Gene Expression Profiling of the Liver and Lung in Mice After Exposure to ZnO Quantum Dots
Authors Yang Y, Li P, Lin Y, Li Z, Cui T, Song Z, Wu W, Lv S, Ji S
Received 20 January 2020
Accepted for publication 8 April 2020
Published 28 April 2020 Volume 2020:15 Pages 2947—2955
Checked for plagiarism Yes
Review by Single anonymous peer review
Peer reviewer comments 3
Editor who approved publication: Dr Linlin Sun
Yanjie Yang, Peisen Li, Yao Lin, Ziqi Li, Tianyi Cui, Zhenhua Song, Weixia Wu, Shuangyu Lv, Shaoping Ji
Henan Provincial Engineering Centre for Tumor Molecular Medicine, Institute of Molecular Medicine, School of Basic Medical Sciences, Henan University, Kaifeng 475004, People’s Republic of China
Correspondence: Shuangyu Lv; Shaoping Ji
School of Basic Medical Sciences, Henan University, Kaifeng 475004, People’s Republic of China
Tel/Fax +86 371 2388 0585
Email [email protected]; [email protected]
Introduction: ZnO quantum dots (QDs) have drawn much attention recently as they are Cd-free, low-cost, and have excellent optical properties. With the expanded production and application of ZnO nanoparticles, concerns about their potential toxicity have also been raised.
Materials and Methods: We used RNA sequencing (RNA-seq) to analyze the global gene expression of liver and lung tissues after ZnO QDs treatment. Differentially expressed genes (DEGs) were screened, with a fold change > 1.5 and padj < 0.05. Gene Ontology (GO) and Kyoto Encyclopedia of Genes and Genomes enrichment analyses were performed, and padj < 0.05 was considered significantly enriched. The RNA-seq results were validated by quantitative real-time polymerase chain reaction (qRT-PCR).
Results: A total of 47 and 218 genes were significantly differentially expressed in the liver and lung. Eight GO terms were enriched in the liver and lung, and retinol metabolism and the peroxisome proliferator-activated receptor (PPAR) signaling pathway were shared in different tissues.
Discussion: According to DEGs and pathway enrichment analyses, inflammation might be induced in liver and lung tissues after intravenous injection of ZnO QDs. These findings will be helpful for future research and application of ZnO QDs.
Keywords: ZnO QDs, transcriptome, differentially expressed genes
Quantum dots (QDs) have received much attention recently, as they have unique optical and physical properties.1 The presence of heavy metals makes commercially available Cd-based QDs potentially toxic.1 ZnO QDs have drawn much attention because they are Cd-free, low cost, and have excellent optical properties.2,3 They have been explored in biomedical applications, including fluorescent probes, clinical diagnostics, and drug delivery.4 Their small size and high specific surface area make QDs more reactive, and more complex interaction with biological systems.5 The widespread application of ZnO QDs has raised concerns regarding their safety.6
Changes in genome expression could favorably reflect if an organism responds to a particular abiotic condition.7 Traditional methods only provide limited information on specific biological processes or well-defined molecular pathways,8 while transcriptome sequencing (RNA-seq) can rapidly identify global changes in gene expression.9 Transcriptome analysis helps us understand the genome at the transcription level, including gene structure, function and expression regulation and genome plasticity.10 RNA-seq technology is becoming more popular in toxicology, but still has little application to evaluate the effects of QDs in biological systems.8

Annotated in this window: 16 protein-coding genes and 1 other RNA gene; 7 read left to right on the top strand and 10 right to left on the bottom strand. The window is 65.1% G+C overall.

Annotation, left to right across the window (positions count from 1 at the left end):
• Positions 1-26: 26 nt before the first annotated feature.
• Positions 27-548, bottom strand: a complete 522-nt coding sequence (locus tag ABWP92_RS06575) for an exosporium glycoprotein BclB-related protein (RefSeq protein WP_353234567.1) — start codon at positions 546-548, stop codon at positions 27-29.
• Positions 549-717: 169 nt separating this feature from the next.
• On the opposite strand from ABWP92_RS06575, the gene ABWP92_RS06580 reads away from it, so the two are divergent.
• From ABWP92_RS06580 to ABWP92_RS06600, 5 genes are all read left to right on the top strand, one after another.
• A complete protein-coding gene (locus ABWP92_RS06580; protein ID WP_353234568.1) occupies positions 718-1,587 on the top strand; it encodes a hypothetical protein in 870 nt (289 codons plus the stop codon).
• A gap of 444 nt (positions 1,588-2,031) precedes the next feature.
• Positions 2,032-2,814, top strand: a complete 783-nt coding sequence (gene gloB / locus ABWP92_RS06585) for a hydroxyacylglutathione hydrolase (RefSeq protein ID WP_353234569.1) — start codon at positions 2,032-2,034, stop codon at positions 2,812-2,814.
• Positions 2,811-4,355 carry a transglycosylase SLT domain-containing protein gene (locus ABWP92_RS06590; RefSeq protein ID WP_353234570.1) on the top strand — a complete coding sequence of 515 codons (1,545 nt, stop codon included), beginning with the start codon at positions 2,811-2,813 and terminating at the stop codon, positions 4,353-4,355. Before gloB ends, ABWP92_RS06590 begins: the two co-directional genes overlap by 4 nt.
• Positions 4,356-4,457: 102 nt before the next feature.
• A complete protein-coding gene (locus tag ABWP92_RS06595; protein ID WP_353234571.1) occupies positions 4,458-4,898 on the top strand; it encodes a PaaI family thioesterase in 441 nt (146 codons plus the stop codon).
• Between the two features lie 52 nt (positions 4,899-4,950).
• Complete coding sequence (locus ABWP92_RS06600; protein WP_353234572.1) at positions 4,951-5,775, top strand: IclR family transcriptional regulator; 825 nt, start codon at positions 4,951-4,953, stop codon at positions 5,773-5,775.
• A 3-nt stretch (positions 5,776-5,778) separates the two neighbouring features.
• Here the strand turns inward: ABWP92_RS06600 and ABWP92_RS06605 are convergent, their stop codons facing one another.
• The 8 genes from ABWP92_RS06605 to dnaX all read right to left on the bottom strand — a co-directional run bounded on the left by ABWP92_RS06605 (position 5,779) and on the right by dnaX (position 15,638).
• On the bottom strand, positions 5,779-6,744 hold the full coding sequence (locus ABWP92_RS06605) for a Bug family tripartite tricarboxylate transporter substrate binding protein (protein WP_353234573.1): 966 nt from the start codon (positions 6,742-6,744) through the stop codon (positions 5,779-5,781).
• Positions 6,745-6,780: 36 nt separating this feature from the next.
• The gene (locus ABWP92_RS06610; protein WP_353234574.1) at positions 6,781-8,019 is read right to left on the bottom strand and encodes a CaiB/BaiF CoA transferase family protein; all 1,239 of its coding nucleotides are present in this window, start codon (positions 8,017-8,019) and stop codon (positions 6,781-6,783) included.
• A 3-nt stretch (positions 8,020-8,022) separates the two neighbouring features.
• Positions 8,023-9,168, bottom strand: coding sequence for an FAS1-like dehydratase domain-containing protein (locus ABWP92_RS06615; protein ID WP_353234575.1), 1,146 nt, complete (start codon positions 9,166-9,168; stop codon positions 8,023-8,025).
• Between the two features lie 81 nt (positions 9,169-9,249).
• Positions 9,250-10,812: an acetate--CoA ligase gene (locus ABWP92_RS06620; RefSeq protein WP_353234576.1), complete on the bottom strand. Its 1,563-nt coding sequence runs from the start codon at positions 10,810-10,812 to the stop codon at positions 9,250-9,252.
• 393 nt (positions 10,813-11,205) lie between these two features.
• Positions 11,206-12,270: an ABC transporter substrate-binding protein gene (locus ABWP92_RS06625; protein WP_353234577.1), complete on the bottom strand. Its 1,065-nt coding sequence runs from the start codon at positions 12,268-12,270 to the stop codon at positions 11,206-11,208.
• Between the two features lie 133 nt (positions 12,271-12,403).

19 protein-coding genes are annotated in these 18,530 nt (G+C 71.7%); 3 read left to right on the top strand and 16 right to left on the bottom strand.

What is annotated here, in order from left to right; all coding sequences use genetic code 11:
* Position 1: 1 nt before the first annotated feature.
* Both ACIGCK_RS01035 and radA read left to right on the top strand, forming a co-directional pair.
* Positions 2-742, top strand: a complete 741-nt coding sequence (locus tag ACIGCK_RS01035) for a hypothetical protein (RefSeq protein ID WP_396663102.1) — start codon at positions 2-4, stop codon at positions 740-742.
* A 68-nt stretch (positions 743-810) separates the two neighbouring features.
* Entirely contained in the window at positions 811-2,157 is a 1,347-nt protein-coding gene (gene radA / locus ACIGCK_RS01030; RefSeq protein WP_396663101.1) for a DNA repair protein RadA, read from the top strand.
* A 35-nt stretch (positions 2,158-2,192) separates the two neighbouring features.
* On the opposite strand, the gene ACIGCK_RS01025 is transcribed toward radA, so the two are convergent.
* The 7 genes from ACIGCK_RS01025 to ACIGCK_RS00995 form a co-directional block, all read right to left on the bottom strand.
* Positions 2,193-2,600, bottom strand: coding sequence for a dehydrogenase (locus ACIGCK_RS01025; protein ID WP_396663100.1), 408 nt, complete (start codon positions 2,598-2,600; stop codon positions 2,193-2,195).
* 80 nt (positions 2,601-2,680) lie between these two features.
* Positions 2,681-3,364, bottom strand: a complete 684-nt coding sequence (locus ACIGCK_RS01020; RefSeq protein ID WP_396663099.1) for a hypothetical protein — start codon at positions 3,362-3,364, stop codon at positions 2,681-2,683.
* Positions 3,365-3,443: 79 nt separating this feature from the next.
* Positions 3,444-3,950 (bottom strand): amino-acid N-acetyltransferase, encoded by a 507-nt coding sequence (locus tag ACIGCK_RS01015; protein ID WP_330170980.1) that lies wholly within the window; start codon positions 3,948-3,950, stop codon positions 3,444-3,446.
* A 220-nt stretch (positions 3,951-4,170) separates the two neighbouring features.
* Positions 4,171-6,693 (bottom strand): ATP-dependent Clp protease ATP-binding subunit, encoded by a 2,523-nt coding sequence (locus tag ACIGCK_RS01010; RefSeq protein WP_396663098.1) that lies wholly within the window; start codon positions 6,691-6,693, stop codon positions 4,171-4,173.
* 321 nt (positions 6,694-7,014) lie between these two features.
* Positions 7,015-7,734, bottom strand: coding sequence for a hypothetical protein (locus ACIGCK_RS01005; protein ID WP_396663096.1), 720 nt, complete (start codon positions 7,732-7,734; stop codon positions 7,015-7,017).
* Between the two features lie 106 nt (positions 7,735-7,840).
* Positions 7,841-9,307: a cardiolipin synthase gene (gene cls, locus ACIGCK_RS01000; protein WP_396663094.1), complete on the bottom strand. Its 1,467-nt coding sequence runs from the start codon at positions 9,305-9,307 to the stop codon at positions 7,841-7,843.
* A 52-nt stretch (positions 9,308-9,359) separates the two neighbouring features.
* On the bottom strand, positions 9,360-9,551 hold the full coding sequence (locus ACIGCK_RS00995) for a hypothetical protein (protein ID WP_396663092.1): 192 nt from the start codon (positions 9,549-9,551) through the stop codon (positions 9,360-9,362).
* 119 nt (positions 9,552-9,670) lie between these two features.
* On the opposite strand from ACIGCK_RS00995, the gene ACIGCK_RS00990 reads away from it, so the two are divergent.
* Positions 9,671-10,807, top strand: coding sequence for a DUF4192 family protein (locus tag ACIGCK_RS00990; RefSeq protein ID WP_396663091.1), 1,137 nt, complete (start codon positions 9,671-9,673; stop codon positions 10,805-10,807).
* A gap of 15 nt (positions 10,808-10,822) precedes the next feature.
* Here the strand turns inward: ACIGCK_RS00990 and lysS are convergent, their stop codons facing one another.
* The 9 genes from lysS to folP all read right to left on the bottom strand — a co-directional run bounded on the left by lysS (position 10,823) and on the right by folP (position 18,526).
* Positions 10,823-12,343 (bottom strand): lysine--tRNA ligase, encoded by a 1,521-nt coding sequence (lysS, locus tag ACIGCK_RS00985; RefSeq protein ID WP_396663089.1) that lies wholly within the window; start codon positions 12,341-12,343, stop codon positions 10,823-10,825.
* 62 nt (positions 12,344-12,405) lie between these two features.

According to our study and previous reports, QDs are predominantly trapped in the liver and lung.11–13 The aims of this study were, using advanced whole-genome transcriptional profiling, to investigate the modulation of gene expression in the liver and lung after treatment with ZnO QDs. The changed transcripts were used to infer the toxicity, in view of the functions of appropriate genes. The results of RNA-seq were validated by quantitative real-time polymerase chain reaction (qRT-PCR). A schematic of the experimental design has been given in Figure 1.
Figure 1 Schematic illustration of the study design. Abbreviations: QDs, quantum dots; GO, Gene Ontology; KEGG, Kyoto Encyclopedia of Genes and Genomes; qRT-PCR, quantitative real-time polymerase chain reaction.
Materials and Methods
ZnO QDs were synthesized as described in our previous study.11 The characterization of ZnO QDs was described in Supplemental Material. Normal saline (NS, 0.9%) was supplied by Double-Crane Pharmaceutical Co. Ltd. (Beijing, China).
Animals and Treatment
Male Kunming mice aged 6–8 weeks (body weight 22–24 g) were supplied by the Animal Center of Henan Province (Zhengzhou, China). The animals were housed (4 or 5/cage) in a controlled environment at a temperature of 22 ± 1°C and 50–60% humidity with food and water ad libitum, under a 12-h light–dark cycle. The animal experimental procedures were in accordance with the guidelines for “The Research of Toxicity of ZnO Quantum Dots in Mice” approved by the Committee of Medical Ethics and Welfare for Experimental Animals of Henan University School of Medicine (Number: HUSOM2017-221). The animal experiment was performed in accordance with the guidelines of the China Council on Animal Care and Use.
For the experiments, animals were randomly divided into a control group (NS) and treatment group (20 mg/kg ZnO QDs), with six animals in each. Mice were injected with a total volume of 100 μL via the tail vein. After 24 h, mice were sacrificed. Liver and lung samples were excised, and immediately frozen in liquid nitrogen for RNA-seq.
Total RNA was extracted using TRIzol reagent (Invitrogen, Carlsbad, CA, USA). RNA degradation and contamination were monitored on 1% agarose gel. The purity of RNA was checked with a NanoPhotometer spectrophotometer (Implen, Westlake Village, CA, USA). The RNA concentration was measured with a Qubit 2.0 Fluorometer (Life Technologies, Carlsbad, CA, USA). The integrity of RNA was assessed with an Agilent 2100 bioanalyzer (Santa Clara, CA, USA).